About 15 minutes into the trip, the skies let loose its tears and I was soaked. The captain took pity on me as the only one NOT under the secure overhang and NOT with a hammock and got a tarp for me. I pitched my umbrella opened and made myself a little tent on the bottom of the boat and slept. I woke up hours later when we arrived back in Skeldon at 5:30 am. My phone chirped with life as it connected to civilization and messages came pouring through.

It is easy to look back at this trip and reflect on the poverty of the communities we visited in comparison to what I am used to in the United States, and even in Adelphi... There wasn't a flushing toilet in Siparuta; electricity was from a solar panel and water had to be lugged from the well up the stairs to wash dishes and cook. There were no fancy electronics or cars, no designer clothing and certainly no excess of imported food. But then I reflected further. A person shouldn't be labeled as poor just because they don't have the latest ipads, trendiest clothing or state of the art electronics – these are first world interpretations of what we consider a lack of wealth and therefore gain our pity. They had enough food, enough clothing, enough water and a beautifully stable house. They weren't tied to a desk, slaves to the clock. All around me on that trip were lush forest and nature, fresh fruit plucked ripe from the tree, natural black water swimming pools for the villagers to play, fish in the river (unless you were bad at fishing as we were), picturesque views, beautiful people, laughter and love – if that isn't “rich” I don't know what is.

This was a once in a lifetime trip and I hope you enjoyed my retelling of this adventure. I saw a quote the other day and I think it fits quite nicely into one of the main reasons I joined Peace Corps. “Live the life you Love. Love the life you Live.” I believe we only get one shot at this thing called life, so better enjoy it while I can. Life is an adventure.

Tuesday, June 14, 2016

I am Everyone

In response to the attacks on Pulse in Orlando the other day, a lot has been running through my mind. Being so far from home I feel a bit outside of what is going on;  I am seeing news articles and stories through facebook or websites and it just feels so strange and disconnected. My heart is heavy over another senseless attack on innocent, defenseless, good people. I feel so overwhelmed and helpless when I keep hearing about something like this happening. Our generation has GROWN UP hearing, seeing or living through horrible people doing horrific things in the name of "insert ignorant, racist or hateful excuse here" (oklahoma city, unibomber, 9/11, kids killing kids at schools, shootings at military bases, movie theaters, concerts or other random shootings, Boston Marathon bombing, terrorism abroad, the list goes on & on, unfortunately) and it beats us down. It needs to stop and we need to stand up to violence and hate.  In order to do this, when life and sadness beats you down, it is important to build yourself back up SO YOU CAN BE STRONG and therefore STEADFAST in your BELIEFS. From there you can go about your day confidently, spreading love, acceptance, and kindness. We cannot sit idly by when words or acts of hate happen. We need to teach our children/nieces/nephews/neighborhood kids love and acceptance so the next generation doesn't have to see what we have seen... or worse, grow into the people we fear. Not only Believe that love is more powerful than hate, but emulate love in your lives and love will prevail.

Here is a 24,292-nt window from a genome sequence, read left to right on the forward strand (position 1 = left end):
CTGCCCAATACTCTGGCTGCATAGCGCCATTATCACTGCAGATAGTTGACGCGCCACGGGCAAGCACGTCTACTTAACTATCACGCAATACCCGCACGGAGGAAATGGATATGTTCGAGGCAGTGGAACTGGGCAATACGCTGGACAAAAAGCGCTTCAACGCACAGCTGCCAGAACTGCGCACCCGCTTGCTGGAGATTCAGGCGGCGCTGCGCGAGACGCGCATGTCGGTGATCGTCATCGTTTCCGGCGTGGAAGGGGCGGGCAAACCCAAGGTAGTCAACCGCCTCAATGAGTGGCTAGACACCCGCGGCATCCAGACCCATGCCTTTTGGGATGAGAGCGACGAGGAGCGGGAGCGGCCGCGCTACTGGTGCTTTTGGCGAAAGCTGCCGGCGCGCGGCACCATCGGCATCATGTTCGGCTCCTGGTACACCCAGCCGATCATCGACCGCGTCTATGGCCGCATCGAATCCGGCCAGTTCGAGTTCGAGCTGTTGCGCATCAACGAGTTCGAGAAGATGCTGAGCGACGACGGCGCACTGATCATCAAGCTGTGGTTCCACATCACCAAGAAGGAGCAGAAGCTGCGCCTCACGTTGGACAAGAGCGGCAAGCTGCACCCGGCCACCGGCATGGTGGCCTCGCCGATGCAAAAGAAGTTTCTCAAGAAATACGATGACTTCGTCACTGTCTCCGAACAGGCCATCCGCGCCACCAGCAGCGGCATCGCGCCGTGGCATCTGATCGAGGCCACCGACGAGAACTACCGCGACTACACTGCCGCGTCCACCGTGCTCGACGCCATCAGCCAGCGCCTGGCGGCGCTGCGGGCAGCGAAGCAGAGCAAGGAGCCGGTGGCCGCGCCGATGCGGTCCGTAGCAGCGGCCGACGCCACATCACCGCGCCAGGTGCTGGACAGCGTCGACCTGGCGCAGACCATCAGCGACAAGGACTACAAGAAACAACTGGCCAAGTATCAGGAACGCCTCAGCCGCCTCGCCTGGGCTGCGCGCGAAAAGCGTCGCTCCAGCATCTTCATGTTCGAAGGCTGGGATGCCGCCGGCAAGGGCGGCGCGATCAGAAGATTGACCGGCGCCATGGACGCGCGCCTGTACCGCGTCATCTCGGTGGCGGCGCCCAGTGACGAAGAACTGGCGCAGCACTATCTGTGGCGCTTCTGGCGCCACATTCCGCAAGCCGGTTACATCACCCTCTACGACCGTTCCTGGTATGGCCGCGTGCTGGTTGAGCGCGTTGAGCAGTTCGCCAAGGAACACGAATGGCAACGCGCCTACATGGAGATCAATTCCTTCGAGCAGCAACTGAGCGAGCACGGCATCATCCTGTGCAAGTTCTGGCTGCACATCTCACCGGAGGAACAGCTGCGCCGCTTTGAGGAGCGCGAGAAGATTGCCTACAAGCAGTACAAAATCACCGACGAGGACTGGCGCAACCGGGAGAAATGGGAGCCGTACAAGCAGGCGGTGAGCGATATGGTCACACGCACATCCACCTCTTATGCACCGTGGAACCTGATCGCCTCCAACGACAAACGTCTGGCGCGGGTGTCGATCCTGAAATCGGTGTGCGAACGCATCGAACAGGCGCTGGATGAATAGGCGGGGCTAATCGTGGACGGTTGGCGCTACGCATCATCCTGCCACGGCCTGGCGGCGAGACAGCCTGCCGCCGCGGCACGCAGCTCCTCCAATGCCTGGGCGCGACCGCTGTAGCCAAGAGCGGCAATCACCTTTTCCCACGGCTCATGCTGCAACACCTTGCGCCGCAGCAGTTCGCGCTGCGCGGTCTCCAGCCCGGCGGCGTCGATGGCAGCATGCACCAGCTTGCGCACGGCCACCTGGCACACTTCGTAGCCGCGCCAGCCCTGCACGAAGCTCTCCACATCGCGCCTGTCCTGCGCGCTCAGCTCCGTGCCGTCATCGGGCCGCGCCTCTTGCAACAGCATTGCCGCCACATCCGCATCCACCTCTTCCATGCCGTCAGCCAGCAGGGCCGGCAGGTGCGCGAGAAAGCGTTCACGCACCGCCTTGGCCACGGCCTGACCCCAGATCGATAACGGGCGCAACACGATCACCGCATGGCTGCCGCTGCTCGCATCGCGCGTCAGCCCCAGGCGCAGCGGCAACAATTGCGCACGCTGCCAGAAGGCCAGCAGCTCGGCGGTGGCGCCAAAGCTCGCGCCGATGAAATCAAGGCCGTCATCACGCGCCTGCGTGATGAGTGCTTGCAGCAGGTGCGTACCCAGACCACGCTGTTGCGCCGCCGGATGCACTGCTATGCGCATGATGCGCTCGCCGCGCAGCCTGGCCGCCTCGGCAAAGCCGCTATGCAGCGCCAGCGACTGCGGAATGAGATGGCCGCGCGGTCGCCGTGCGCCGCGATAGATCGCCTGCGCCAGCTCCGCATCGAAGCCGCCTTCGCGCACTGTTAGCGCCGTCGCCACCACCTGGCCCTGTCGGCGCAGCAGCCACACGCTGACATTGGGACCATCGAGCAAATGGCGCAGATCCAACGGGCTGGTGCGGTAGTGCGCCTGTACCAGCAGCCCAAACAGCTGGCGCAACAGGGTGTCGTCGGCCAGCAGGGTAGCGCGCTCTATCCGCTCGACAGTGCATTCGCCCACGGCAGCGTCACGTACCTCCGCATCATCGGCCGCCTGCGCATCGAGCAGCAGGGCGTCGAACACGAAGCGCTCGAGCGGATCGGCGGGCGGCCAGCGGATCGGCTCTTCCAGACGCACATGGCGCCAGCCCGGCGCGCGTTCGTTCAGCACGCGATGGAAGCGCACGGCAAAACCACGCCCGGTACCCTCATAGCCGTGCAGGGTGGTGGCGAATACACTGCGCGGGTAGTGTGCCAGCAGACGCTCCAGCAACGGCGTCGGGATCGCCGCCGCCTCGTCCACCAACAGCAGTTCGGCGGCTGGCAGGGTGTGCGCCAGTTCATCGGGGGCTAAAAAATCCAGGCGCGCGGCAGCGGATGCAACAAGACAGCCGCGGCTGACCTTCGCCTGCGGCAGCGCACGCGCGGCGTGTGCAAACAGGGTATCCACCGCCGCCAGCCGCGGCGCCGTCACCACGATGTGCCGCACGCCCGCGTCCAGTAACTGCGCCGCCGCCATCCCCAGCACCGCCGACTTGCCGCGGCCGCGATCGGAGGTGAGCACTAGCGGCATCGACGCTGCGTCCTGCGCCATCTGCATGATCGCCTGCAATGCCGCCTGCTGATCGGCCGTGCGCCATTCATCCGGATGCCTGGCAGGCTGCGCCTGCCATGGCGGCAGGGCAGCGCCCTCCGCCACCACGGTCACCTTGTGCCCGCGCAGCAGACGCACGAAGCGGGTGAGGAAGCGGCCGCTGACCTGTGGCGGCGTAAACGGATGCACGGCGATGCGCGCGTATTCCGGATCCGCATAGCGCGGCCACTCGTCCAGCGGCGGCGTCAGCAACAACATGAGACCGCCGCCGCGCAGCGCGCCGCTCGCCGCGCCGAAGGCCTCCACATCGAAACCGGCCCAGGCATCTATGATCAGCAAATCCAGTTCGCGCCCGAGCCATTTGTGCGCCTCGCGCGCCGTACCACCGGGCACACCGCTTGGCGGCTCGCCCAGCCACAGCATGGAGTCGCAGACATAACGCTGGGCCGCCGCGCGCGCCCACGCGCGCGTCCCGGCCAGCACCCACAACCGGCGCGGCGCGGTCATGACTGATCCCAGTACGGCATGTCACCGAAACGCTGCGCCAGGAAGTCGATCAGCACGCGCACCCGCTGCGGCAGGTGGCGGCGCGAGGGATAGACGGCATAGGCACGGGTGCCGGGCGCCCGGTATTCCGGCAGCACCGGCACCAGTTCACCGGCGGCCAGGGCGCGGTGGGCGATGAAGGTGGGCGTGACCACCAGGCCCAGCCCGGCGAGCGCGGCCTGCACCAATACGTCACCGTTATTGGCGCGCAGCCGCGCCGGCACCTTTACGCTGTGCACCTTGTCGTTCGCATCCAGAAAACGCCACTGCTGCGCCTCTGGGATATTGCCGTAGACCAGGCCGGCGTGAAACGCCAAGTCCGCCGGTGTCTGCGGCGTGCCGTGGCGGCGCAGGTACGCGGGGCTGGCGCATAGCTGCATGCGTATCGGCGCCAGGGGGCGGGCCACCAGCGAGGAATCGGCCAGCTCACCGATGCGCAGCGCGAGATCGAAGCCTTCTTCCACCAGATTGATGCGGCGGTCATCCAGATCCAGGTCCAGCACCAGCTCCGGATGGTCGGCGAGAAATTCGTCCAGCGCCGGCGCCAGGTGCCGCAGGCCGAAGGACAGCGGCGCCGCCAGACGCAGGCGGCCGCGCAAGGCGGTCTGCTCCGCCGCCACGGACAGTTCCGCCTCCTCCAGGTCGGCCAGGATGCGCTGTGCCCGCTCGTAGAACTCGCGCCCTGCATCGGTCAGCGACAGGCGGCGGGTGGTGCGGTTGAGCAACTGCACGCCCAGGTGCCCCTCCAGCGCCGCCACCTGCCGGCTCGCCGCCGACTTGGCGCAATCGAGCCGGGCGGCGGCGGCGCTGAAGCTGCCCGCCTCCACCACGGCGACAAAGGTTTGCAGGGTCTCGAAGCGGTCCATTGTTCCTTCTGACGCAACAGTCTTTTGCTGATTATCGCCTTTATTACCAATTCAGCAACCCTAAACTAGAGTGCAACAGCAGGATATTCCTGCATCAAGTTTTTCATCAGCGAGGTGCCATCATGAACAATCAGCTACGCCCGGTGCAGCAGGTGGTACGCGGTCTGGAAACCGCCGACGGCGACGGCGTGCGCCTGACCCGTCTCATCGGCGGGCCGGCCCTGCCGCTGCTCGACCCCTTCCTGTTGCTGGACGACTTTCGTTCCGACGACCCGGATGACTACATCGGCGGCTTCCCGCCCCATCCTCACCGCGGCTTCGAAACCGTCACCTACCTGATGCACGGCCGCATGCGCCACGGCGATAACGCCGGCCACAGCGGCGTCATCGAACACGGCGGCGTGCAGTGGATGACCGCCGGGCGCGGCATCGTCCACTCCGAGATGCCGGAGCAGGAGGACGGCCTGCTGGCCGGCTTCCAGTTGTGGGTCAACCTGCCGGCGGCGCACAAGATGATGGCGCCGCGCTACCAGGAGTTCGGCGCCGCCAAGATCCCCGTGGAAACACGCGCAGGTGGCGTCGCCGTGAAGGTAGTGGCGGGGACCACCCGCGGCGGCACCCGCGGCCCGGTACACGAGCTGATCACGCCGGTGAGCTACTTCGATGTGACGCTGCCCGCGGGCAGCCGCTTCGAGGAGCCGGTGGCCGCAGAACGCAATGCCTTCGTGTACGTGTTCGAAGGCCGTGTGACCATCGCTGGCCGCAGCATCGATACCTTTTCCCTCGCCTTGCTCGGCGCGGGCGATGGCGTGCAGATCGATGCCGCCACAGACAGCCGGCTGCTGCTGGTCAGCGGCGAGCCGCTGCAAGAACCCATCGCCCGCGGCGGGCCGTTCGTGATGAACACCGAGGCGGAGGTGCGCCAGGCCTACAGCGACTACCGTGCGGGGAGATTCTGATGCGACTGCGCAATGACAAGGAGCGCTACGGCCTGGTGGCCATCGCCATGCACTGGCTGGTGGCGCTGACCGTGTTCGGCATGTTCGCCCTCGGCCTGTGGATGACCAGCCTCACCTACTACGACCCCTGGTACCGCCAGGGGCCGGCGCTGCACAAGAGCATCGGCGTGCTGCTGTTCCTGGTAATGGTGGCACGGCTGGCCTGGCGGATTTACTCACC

Thinking about Orlando, a lot of people have talked about being united and standing together in love and solidarity. With this concept in mind, and expanding on the "single story" and stereotypes I talked about in May of last year (see earlier blog post), I wrote a little something something about how I was feeling.

Dear Haters,

I am Gay; I am Straight.
I am Black; I am White.
I am a Muslim; I am a Christian.
I am Poor and Starving; I am Rich and Well-off.
I struggle to Learn; I am Smart as can be.
I am a Slut who Loves Sex; I am a Prude Saving Myself for Marriage.
I am a Woman; I am a Man.
I am Tattooed and Pierced; I am Straight-Edge and Clean Cut.
I am Young and Foolish; I am Old and Wise.
I am Old and Helpless; I am Young and Thriving.
I am a Soldier and a Veteran; I am a Peace-Loving Hippie.
I am a Democrat; I am a Republican.
I am Shy and Reserved; I am Outgoing and Friendly.
I am Fat and Hungry; I am Thin and Full.
I have Scars and Marks that run deep; My body is Unblemished and Pure.
I am Ugly on the Outside; I am Beautiful and Desired.
I have a Disability Standing in my Way; I am Unstoppable and Successful.
I am Ostracized, Persecuted and Hated; I fit into a Neat, Safe little box, Accepted.

I am all of these things,
Some you don't see,
When you look at me.
You search through my face,
pick through my box;
You stick a label on me -
She must be something you say?
But these identities you can not see-
They exist in my heart;
In every friend who has touched my life;
In every loved one who has supported me;
In every encounter that has challenged me;
In every stranger who has struggled to be free;
In every person that has taught me to love;
I claim their Label; United, I Am all of Them.

No need to label my box with just one thing;
But as haters do, if you feel you must, remember this:
I bleed red;
They bleed red;
You bleed red.
Label my box Human;
Label their box Human;
Label your box Human.